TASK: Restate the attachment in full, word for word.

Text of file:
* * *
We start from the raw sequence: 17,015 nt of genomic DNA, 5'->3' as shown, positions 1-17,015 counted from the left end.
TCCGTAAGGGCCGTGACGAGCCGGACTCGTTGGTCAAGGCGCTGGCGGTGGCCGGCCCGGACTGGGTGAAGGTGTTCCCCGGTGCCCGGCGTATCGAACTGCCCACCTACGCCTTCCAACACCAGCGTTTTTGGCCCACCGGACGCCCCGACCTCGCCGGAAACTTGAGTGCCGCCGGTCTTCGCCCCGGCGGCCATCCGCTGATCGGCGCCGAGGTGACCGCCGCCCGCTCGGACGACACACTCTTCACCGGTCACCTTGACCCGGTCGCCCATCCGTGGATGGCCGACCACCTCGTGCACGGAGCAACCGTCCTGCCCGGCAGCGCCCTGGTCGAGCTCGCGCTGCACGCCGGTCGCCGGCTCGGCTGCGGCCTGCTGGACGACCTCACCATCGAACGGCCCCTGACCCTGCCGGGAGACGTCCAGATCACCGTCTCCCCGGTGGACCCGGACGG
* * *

We start from the raw sequence: 17,015 nt of genomic DNA, 5'->3' as shown, positions 1-17,015 counted from the left end.
TCCGTAAGGGCCGTGACGAGCCGGACTCGTTGGTCAAGGCGCTGGCGGTGGCCGGCCCGGACTGGGTGAAGGTGTTCCCCGGTGCCCGGCGTATCGAACTGCCCACCTACGCCTTCCAACACCAGCGTTTTTGGCCCACCGGACGCCCCGACCTCGCCGGAAACTTGAGTGCCGCCGGTCTTCGCCCCGGCGGCCATCCGCTGATCGGCGCCGAGGTGACCGCCGCCCGCTCGGACGACACACTCTTCACCGGTCACCTTGACCCGGTCGCCCATCCGTGGATGGCCGACCACCTCGTGCACGGAGCAACCGTCCTGCCCGGCAGCGCCCTGGTCGAGCTCGCGCTGCACGCCGGTCGCCGGCTCGGCTGCGGCCTGCTGGACGACCTCACCATCGAACGGCCCCTGACCCTGCCGGGAGACGTCCAGATCACCGTCTCCCCGGTGGACCCGGACGG